CHICAGO – With fists in the air, tattooed teenagers joined with their sign-carrying elders in front of the Rock and Roll McDonald’s here near the city’s Gold Coast May 15 as part of the global fast food workers’ strike. Hundreds jammed the narrow public sidewalk, sandwiched between the busy street and police car on one side and McDonald’s “private property” on the other. A lone private security guard patrolled the billion-dollar fast food chain’s perimeter. But when the disciplined crowd – in a show of brief and peaceful civil disobedience – surged onto McDonald’s territory, there was nothing he could do. A policeman on his bicycle stood against the plate glass window of the restaurant also watching the protesters chanting in English and Spanish their demands: “What do we want? $15. When do we want it? Now.” There was nothing he could do either. Like an idea whose time has come, there was no holding back this group of fast food workers and their supporters.
The movement of low wage workers demanding livable wages, dignity and respect on the job has gone global. From Sapporo, Japan, to Sao Paolo, Brazil, fast food workers walked off their jobs and joined unions and their allies in rallies and marches at McDonald’s. Like Walmart in the low wage retail workers movement, McDonald’s has become the global symbol of corporate greed in the fast food industry. Going up against the corporate giant, workers say their strength comes from their unity and solidarity.
LaRhonda Young, a cashier and crew leader at a South Michigan Ave. McDonald’s, said the strike was a “great thing.”
“As long as we stick together as a union, we’ll get some justice. I believe that we can win.”
Young’s co-worker, Matthew Herring, has been working alongside Young at the same McDonald’s for the last year and a half. Herring said he does a variety of jobs at the restaurant from maintenance to grilling to security. “If someone is unruly,” he said, the male employees are expected to escort the person out.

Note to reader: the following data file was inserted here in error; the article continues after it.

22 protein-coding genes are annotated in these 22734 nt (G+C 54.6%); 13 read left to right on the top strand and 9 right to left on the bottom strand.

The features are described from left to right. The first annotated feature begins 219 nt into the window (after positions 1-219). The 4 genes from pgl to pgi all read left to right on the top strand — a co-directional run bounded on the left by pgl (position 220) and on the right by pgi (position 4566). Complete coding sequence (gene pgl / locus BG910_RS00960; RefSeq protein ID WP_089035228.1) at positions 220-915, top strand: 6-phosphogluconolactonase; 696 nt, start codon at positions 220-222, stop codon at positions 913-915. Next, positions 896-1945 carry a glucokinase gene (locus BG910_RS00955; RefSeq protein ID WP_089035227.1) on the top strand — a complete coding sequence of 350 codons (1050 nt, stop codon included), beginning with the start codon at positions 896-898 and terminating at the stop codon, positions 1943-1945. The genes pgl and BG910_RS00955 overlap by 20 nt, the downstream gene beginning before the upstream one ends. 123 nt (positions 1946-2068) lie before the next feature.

“When I come in I have to go around the whole [parking] lot to clean up, do the windows and bathroom,” he said. When he works the grill, it can get really hot, especially if the air conditioning is not working. “You be sweating,” he said.
Herring is single but he helps out his sister and mother – sometimes – financially and his rent for a studio apartment is $550 a month. That means, if Herring works 40 hours per week, his monthly rent would be almost 50 percent of his gross pay.
But Herring doesn’t see the Fight For $15 through his single lens, but through a much wider angle. With $15 an hour, ” poverty would go down,” he said, “people could buy stuff that they need, not want, NEED.”
A truck rolled by and honked in solidarity. A loud “yeah” rose from the crowd. Wendy’s and McDonald’s workers spoke to the media. Coming all the way from Rockford, Ill., Jamie Branch, wearing her McDonald’s uniform, told the media that she started at McDonald’s at age 16 and made $3.35 an hour. Two and a half decades later she said she is a crew trainer and works hard at teaching new employees how to “do a good quality job according to McDonald’s standards.” Branch said her job is demanding and she takes it seriously, just as seriously as she takes the movement for higher wages and dignity. “We’re making demands just like McDonald’s makes demands. We want more money! We are fighting together and just like today it’s a global movement now.”
The Rev. John Thomas, a leader of the faith-labor group ARISE, joined the press conference and thanked the workers for “fighting for justice and dignity” for all. “It’s a great day! You made news all over the world!” he said and the crowd went wild hearing that last part.
Thomas said he heard the owners of Chipotle make $25 million a year. “If the owners can earn that kind of money, you can earn $15 an hour.”
Photo: Protesters in front of Chicago’s Rock and Roll McDonald’s demand a higher minimum wage and livable wages for fast food workers, May 15. (PW/Teresa Albano)